The Northern Fleet Naval Aviation exercises in the Barents Sea have the traditional agenda of hunting for “hostile” submarines. They may have an additional goal of making an impression on Koji Sekimizu, Secretary-General of the International Maritime Organization, who is taking a ride of the 50 Let Pobedy nuclear icebreaker in order to inspect the safety… Read more »
On this day thirteen years ago we still believed that some sailors on board the Kursk were alive…
The Arctic ice is about to hit a new historic low this month, and Rossiiskaya gazeta has proudly reported that nuclear ice-breaker 50 Let Pobedy made a voyage to the North Pole, which happened to be the 100th visit by a ship to this symbolic spot. What the newspaper is somewhat shy about is that… Read more »
It is 80 years ago – 2 August 1933 – that the unfortunate Chelyuskin left Murmansk for the voyage along the Sevmorput that became one of the legends of early Stalin’s era. And this is the link to a lengthy presentation of the voyage of Petr Velikii along the same route, which is supposed to… Read more »
The extremely hot weather in the Arctic was noticed even by the Fox News, not generally known for climate concerns, but for a more scientific coverage I would recommend this. The command of the Northern Fleet has decided to use this opportunity for sending the nuclear cruiser Petr Veliky (known also as the “presidental yacht”,… Read more »
Russian fleet of nuclear icebreakers (pictured here at its base Atomflot near Murmansk) has decommissioned the third ship of Arktika class, called Rossiya. Built in 1985, this ship became famous in 2007 taking the famous flag-planting expedition to the North Pole. With the addition of 50 Let Pobedy in 2007 (the construction started in 1989),… Read more »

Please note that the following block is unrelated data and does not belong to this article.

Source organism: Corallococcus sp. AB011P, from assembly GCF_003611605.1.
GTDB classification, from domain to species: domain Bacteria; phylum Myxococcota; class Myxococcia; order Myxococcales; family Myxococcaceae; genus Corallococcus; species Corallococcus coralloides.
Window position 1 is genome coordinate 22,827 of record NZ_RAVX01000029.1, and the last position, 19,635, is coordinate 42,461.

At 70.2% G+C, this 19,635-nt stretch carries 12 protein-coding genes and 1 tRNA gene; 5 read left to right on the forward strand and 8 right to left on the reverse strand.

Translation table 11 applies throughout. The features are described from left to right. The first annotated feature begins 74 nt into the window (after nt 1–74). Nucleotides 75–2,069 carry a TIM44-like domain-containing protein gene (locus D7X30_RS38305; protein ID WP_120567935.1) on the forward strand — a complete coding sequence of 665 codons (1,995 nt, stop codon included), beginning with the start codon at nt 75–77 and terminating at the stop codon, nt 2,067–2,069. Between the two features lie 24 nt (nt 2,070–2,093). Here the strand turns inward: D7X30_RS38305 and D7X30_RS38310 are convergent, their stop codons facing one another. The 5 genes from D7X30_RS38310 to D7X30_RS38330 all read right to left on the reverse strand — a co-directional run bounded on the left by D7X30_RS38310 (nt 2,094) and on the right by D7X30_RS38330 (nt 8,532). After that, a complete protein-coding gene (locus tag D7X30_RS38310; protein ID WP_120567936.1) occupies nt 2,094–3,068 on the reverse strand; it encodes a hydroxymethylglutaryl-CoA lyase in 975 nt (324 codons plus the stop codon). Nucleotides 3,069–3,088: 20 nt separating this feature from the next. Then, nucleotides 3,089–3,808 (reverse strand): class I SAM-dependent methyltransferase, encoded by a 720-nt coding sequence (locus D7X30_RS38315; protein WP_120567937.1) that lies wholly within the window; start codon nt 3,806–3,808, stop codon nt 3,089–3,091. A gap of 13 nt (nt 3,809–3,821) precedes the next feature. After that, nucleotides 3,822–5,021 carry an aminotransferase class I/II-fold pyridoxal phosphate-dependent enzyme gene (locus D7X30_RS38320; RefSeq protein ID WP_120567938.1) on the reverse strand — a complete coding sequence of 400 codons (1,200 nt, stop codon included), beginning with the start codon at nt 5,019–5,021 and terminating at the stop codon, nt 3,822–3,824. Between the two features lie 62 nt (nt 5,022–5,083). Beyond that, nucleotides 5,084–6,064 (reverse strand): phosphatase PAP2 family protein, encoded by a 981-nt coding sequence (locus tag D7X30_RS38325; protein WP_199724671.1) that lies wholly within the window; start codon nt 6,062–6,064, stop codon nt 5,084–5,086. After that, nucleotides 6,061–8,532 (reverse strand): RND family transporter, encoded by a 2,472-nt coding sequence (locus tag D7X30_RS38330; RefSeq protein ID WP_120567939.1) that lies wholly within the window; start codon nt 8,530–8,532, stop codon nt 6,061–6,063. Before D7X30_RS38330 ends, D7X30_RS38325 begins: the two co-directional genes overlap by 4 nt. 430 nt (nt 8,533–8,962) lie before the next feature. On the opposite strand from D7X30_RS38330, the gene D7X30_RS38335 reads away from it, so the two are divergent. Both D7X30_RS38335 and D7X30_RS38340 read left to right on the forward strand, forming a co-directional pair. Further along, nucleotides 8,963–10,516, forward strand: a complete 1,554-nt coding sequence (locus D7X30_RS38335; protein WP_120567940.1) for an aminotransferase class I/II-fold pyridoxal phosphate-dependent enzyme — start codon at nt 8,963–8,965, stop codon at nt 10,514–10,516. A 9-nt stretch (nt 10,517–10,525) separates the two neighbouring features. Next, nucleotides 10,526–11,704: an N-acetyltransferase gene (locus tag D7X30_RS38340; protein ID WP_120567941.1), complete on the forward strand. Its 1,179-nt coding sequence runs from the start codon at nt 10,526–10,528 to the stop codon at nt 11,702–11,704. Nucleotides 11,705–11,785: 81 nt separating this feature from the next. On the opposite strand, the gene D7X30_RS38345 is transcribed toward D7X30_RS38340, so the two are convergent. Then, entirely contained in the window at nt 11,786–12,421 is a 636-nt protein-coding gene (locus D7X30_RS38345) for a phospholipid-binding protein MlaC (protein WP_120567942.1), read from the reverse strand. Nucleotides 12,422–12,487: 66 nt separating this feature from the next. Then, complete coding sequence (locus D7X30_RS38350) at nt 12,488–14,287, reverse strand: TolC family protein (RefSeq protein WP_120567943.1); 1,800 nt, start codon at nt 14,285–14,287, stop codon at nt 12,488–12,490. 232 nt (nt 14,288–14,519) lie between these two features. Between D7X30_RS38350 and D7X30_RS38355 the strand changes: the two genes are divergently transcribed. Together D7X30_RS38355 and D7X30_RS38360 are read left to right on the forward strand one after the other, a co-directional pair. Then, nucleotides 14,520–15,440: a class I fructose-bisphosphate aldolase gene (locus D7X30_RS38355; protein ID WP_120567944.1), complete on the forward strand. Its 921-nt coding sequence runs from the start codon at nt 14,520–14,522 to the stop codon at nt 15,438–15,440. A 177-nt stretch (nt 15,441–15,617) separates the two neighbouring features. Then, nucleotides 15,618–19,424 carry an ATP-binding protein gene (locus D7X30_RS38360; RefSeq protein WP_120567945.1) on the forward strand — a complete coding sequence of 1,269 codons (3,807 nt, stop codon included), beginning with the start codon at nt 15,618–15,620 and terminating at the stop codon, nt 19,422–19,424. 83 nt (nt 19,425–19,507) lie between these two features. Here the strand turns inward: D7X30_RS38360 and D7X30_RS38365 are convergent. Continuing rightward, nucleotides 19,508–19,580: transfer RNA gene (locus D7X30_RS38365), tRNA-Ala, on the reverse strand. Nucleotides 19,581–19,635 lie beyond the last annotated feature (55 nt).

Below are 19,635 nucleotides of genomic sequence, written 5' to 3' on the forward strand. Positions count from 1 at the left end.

The Arctic-info informs that the B-800 submarine Kaluga has finished sea trials after modernization and is ready to return to the Northern Fleet. There is a bit of context to this info – this Kilo-class (project 877) diesel sub was built back in 1989 (and named Vologodsky Komsomolets, yes, a bit funny). In 2002, it… Read more »
Deputy Prime Minister Dmitry Rogozin presented confrontation in the Arctic as one of five possible scenarios for future wars focusing particularly on the attacks on Russian oil and gas plants and on NATO naval threats to the SevMorPut. He was speaking at the conference organized by Rossiiskaya gazeta with the aim of elaborating on Putin’s… Read more »
For my research on post-22/7 resilience and social media, I am drawing on data sources from the internet. Even though this data is publicly available, there are several ethical issues to be considered. Read More
If you look at the return programs organized by European governments (usually in partnership with the IOM) you will notice that return and reintegration are often mentioned together, as if they always coincide. However, reintegration (however it is defined) does not automatically follow return. Also, how ‘success’ in reintegration assistance is defined differs: is it where those assisted do not re-migrate? Or, as I would argue, reintegration is a multi-dimensional process that involves (re)negotiating membership in a variety of different spheres of society (economic, political, social, and cultural). In a high mobility society like Afghanistan, with a ‘culture of migration’, further migration may actually be an indicator of successful reintegration into socio-cultural norms (i.e. doing what everyone else is doing), rather than a ‘failure’ of reintegration.
Fieldwork for the PREMIG project (amongst other research) suggests that Afghans in Norway and the UK only sign up for Assisted ‘Voluntary’ Return programs when all other options of staying in Europe have been exhausted and they are ‘volunteering’ to take assisted return rather than be deported. Consequently, I agree with those who only use the term voluntary returnee with regard to people who have the option of a regularized stay in Europe as an alternative to return.
I consider ‘migration’ to be an umbrella term that encompasses many different types of mobile people, including refugees. Policy-makers, however, often see contemporary Afghans travelling abroad as migrants as opposed to refugees. UNHCR points out that this might be difficult for many refugee advocates to accept. Whilst I’m all for recognizing the reality of mixed migration flows, until there is a ‘migrant’ category that offers regularized mobility to people fleeing the kinds of complex webs of poverty and insecurity that many Afghans experience, then I’m very wary of seeing the terms ‘migrant’ and ‘refugee’ separated in the Afghan case.